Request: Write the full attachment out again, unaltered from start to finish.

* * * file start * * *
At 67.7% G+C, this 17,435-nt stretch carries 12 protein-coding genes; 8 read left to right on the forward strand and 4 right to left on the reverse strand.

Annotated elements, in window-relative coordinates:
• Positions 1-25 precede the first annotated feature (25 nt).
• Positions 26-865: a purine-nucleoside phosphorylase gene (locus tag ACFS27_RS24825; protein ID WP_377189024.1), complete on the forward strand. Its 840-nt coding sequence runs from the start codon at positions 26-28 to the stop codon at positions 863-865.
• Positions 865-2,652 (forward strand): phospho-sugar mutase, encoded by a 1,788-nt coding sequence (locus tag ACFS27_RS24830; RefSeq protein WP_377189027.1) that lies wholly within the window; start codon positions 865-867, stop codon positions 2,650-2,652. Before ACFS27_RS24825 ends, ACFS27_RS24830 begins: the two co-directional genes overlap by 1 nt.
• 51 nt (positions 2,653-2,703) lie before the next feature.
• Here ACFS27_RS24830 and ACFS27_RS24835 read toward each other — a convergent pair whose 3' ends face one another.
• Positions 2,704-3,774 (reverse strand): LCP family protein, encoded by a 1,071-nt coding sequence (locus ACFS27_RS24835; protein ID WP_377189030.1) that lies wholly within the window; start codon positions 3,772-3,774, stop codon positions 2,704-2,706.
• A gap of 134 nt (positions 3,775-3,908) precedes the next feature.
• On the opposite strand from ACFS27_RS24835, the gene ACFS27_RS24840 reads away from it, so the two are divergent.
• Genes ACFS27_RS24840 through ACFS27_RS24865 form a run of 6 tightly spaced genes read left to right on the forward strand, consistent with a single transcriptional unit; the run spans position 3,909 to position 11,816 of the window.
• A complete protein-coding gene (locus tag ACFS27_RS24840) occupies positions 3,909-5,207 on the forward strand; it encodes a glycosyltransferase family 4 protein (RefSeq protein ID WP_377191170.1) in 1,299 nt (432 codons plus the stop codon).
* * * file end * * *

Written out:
At 67.7% G+C, this 17,435-nt stretch carries 12 protein-coding genes; 8 read left to right on the forward strand and 4 right to left on the reverse strand.

Annotated elements, in window-relative coordinates:
• Positions 1-25 precede the first annotated feature (25 nt).
• Positions 26-865: a purine-nucleoside phosphorylase gene (locus tag ACFS27_RS24825; protein ID WP_377189024.1), complete on the forward strand. Its 840-nt coding sequence runs from the start codon at positions 26-28 to the stop codon at positions 863-865.
• Positions 865-2,652 (forward strand): phospho-sugar mutase, encoded by a 1,788-nt coding sequence (locus tag ACFS27_RS24830; RefSeq protein WP_377189027.1) that lies wholly within the window; start codon positions 865-867, stop codon positions 2,650-2,652. Before ACFS27_RS24825 ends, ACFS27_RS24830 begins: the two co-directional genes overlap by 1 nt.
• 51 nt (positions 2,653-2,703) lie before the next feature.
• Here ACFS27_RS24830 and ACFS27_RS24835 read toward each other — a convergent pair whose 3' ends face one another.
• Positions 2,704-3,774 (reverse strand): LCP family protein, encoded by a 1,071-nt coding sequence (locus ACFS27_RS24835; protein ID WP_377189030.1) that lies wholly within the window; start codon positions 3,772-3,774, stop codon positions 2,704-2,706.
• A gap of 134 nt (positions 3,775-3,908) precedes the next feature.
• On the opposite strand from ACFS27_RS24835, the gene ACFS27_RS24840 reads away from it, so the two are divergent.
• Genes ACFS27_RS24840 through ACFS27_RS24865 form a run of 6 tightly spaced genes read left to right on the forward strand, consistent with a single transcriptional unit; the run spans position 3,909 to position 11,816 of the window.
• A complete protein-coding gene (locus tag ACFS27_RS24840) occupies positions 3,909-5,207 on the forward strand; it encodes a glycosyltransferase family 4 protein (RefSeq protein ID WP_377191170.1) in 1,299 nt (432 codons plus the stop codon).